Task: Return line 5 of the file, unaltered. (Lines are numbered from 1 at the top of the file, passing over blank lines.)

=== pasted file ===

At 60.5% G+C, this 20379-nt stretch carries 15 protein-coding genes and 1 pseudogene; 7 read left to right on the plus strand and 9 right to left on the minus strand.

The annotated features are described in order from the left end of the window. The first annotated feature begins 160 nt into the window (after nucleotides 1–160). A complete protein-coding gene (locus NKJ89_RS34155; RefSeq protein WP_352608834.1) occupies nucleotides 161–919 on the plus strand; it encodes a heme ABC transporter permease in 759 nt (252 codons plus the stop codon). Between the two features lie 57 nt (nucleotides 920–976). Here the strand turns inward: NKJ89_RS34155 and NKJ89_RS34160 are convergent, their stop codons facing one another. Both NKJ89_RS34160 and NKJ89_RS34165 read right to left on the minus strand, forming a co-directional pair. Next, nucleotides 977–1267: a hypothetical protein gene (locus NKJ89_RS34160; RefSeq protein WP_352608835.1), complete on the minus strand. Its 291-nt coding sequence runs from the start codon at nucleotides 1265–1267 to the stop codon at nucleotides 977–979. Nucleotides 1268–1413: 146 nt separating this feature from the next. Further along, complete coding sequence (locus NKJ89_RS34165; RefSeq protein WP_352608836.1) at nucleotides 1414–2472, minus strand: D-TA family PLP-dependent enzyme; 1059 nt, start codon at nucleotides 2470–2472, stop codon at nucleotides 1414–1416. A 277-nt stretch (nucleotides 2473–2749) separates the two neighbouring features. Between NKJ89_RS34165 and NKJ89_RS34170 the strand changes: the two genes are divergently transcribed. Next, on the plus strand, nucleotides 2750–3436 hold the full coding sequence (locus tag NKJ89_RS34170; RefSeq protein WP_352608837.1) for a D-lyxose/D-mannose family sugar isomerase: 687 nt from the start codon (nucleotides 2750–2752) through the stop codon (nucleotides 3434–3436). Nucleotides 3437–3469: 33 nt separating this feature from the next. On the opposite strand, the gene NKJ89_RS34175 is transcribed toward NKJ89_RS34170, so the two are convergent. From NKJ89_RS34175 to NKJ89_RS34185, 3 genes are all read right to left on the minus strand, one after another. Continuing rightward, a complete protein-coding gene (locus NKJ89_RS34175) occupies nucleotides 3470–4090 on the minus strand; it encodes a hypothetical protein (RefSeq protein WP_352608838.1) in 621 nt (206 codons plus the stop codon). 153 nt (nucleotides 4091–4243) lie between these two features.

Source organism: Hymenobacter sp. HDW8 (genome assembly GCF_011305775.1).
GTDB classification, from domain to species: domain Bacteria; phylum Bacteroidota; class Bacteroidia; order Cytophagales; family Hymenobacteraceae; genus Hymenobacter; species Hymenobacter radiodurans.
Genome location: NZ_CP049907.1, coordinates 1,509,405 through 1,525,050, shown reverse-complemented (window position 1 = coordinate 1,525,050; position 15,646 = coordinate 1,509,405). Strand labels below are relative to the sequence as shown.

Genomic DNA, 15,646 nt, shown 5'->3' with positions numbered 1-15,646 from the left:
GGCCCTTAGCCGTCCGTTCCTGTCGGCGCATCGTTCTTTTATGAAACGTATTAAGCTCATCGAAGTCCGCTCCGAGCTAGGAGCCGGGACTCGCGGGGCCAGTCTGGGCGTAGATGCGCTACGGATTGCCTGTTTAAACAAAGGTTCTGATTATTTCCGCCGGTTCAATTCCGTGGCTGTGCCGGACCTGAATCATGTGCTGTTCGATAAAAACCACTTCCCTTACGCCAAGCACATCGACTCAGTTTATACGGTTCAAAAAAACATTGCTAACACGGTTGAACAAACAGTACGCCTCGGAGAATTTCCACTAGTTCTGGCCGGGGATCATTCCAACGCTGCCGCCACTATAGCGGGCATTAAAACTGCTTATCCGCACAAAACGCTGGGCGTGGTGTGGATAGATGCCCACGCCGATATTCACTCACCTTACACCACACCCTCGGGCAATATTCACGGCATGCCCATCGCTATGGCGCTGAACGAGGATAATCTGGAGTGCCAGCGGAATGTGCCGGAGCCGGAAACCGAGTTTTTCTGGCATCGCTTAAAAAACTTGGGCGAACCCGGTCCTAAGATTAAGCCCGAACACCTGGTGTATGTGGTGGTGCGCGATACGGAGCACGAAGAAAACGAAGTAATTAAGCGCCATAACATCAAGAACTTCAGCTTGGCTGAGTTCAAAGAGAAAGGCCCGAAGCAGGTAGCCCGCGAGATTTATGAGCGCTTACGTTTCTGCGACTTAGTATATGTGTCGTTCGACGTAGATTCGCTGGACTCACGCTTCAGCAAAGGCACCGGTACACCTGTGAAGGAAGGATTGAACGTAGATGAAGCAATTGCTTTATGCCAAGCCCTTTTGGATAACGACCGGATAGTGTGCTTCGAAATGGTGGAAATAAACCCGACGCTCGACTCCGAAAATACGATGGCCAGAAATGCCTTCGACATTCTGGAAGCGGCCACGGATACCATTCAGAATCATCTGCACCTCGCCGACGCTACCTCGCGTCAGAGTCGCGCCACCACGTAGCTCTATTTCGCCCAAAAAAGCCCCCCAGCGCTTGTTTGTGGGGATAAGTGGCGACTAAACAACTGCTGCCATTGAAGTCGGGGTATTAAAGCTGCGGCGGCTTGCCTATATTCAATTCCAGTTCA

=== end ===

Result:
Genome location: NZ_CP049907.1, coordinates 1,509,405 through 1,525,050, shown reverse-complemented (window position 1 = coordinate 1,525,050; position 15,646 = coordinate 1,509,405). Strand labels below are relative to the sequence as shown.